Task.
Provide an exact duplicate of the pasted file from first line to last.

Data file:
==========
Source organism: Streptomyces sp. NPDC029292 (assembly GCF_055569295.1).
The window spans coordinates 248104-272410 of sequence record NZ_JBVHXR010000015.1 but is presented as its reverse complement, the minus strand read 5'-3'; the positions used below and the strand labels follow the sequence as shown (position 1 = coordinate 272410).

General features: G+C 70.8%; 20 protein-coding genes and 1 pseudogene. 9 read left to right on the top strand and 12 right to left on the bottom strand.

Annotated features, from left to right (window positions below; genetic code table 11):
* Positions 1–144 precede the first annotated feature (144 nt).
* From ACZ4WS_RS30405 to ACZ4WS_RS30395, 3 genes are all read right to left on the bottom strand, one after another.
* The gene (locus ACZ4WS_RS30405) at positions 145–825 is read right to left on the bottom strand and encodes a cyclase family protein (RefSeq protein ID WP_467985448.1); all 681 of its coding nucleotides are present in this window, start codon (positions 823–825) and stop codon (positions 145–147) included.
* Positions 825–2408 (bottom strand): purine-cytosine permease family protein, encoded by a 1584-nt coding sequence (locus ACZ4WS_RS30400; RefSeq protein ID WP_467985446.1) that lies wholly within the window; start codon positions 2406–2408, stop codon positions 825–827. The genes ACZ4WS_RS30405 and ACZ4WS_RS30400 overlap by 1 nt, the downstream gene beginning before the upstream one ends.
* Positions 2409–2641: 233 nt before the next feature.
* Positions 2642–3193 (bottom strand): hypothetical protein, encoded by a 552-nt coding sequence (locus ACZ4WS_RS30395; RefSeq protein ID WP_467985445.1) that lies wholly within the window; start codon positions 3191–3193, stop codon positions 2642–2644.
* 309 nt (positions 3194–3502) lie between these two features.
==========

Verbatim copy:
Source organism: Streptomyces sp. NPDC029292 (assembly GCF_055569295.1).
The window spans coordinates 248104-272410 of sequence record NZ_JBVHXR010000015.1 but is presented as its reverse complement, the minus strand read 5'-3'; the positions used below and the strand labels follow the sequence as shown (position 1 = coordinate 272410).

General features: G+C 70.8%; 20 protein-coding genes and 1 pseudogene. 9 read left to right on the top strand and 12 right to left on the bottom strand.

Annotated features, from left to right (window positions below; genetic code table 11):
* Positions 1–144 precede the first annotated feature (144 nt).
* From ACZ4WS_RS30405 to ACZ4WS_RS30395, 3 genes are all read right to left on the bottom strand, one after another.
* The gene (locus ACZ4WS_RS30405) at positions 145–825 is read right to left on the bottom strand and encodes a cyclase family protein (RefSeq protein ID WP_467985448.1); all 681 of its coding nucleotides are present in this window, start codon (positions 823–825) and stop codon (positions 145–147) included.
* Positions 825–2408 (bottom strand): purine-cytosine permease family protein, encoded by a 1584-nt coding sequence (locus ACZ4WS_RS30400; RefSeq protein ID WP_467985446.1) that lies wholly within the window; start codon positions 2406–2408, stop codon positions 825–827. The genes ACZ4WS_RS30405 and ACZ4WS_RS30400 overlap by 1 nt, the downstream gene beginning before the upstream one ends.
* Positions 2409–2641: 233 nt before the next feature.
* Positions 2642–3193 (bottom strand): hypothetical protein, encoded by a 552-nt coding sequence (locus ACZ4WS_RS30395; RefSeq protein ID WP_467985445.1) that lies wholly within the window; start codon positions 3191–3193, stop codon positions 2642–2644.
* 309 nt (positions 3194–3502) lie between these two features.